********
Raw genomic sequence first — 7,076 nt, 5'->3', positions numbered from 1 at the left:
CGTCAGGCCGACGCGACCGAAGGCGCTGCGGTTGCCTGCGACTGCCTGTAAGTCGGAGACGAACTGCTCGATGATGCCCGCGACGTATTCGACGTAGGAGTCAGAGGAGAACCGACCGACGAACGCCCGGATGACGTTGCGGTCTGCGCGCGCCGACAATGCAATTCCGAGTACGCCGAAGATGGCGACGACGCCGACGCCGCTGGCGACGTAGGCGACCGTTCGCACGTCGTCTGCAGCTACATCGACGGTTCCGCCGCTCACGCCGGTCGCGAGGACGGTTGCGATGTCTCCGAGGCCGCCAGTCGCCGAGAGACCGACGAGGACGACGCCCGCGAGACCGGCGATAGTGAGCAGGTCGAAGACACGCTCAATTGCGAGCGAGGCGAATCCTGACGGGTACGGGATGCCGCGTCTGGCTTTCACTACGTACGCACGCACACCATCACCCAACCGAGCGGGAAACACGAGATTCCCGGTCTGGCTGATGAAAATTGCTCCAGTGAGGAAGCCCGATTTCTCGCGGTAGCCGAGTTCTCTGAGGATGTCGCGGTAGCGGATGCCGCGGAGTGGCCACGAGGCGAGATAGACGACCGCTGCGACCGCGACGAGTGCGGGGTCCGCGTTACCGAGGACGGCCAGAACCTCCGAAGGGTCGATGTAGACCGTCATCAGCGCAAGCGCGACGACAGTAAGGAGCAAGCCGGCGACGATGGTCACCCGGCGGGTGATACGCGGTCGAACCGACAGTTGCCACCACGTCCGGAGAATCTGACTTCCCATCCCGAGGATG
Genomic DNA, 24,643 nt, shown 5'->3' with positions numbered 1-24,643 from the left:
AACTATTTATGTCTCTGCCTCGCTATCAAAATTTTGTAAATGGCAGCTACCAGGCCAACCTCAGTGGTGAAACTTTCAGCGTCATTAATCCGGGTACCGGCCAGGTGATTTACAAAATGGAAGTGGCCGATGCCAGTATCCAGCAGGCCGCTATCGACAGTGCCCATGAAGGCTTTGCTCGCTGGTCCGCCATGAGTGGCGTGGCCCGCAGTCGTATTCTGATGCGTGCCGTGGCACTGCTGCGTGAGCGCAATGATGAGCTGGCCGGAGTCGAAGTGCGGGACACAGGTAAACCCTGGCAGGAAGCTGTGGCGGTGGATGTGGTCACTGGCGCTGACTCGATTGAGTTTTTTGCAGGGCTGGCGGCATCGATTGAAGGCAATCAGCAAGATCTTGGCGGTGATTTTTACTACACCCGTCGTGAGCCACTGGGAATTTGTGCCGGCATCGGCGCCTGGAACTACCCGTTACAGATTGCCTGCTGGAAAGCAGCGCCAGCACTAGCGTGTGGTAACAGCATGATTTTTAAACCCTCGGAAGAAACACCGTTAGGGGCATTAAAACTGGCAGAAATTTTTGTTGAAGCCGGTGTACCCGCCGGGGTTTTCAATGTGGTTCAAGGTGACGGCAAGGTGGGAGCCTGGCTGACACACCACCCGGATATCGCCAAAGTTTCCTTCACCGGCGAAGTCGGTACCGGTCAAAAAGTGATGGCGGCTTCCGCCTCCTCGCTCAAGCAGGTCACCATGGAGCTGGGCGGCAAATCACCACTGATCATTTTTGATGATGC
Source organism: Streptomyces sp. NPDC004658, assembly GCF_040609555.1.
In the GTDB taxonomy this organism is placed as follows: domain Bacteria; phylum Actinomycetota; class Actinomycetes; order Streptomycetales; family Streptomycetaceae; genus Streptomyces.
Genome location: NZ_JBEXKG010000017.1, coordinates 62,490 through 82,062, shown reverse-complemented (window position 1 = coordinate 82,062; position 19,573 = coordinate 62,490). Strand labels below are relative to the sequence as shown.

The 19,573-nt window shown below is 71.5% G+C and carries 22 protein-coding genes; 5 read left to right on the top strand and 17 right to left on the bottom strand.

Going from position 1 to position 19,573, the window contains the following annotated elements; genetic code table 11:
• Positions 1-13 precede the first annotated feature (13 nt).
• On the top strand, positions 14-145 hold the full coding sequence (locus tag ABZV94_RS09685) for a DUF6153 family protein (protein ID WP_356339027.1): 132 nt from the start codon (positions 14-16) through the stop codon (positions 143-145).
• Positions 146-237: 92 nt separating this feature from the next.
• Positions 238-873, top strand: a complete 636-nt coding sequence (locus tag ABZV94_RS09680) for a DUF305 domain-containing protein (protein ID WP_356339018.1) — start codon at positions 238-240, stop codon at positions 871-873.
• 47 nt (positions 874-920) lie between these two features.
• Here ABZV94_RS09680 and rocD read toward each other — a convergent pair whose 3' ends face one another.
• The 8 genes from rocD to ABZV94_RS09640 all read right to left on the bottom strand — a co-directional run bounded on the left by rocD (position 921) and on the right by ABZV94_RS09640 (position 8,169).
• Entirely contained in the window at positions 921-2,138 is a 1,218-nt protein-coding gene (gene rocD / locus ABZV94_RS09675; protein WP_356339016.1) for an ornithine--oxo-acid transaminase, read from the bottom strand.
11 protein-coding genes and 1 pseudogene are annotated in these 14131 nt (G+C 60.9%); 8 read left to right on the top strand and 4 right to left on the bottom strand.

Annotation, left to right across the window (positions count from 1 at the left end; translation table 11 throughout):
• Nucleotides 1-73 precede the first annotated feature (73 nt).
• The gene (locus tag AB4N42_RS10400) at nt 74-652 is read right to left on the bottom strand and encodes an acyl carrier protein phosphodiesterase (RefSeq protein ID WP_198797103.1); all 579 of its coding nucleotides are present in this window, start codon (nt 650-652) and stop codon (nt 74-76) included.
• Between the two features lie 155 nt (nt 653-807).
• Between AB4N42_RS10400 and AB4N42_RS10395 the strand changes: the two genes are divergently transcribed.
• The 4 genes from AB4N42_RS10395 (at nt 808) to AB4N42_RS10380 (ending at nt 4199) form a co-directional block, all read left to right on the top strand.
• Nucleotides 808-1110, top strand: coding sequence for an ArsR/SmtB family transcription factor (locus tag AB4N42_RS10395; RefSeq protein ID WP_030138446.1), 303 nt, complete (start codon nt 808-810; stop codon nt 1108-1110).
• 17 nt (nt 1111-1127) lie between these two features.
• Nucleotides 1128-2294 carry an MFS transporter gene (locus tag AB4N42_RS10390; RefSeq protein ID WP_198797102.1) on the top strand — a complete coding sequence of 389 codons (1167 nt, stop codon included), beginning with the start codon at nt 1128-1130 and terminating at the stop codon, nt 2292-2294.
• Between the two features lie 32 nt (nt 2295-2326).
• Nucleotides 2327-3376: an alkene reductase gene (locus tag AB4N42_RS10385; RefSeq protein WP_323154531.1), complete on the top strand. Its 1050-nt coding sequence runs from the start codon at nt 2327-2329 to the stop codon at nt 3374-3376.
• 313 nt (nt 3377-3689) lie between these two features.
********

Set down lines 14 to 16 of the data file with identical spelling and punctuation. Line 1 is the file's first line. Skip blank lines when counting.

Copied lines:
• 47 nt (positions 874-920) lie between these two features.
• Here ABZV94_RS09680 and rocD read toward each other — a convergent pair whose 3' ends face one another.
• The 8 genes from rocD to ABZV94_RS09640 all read right to left on the bottom strand — a co-directional run bounded on the left by rocD (position 921) and on the right by ABZV94_RS09640 (position 8,169).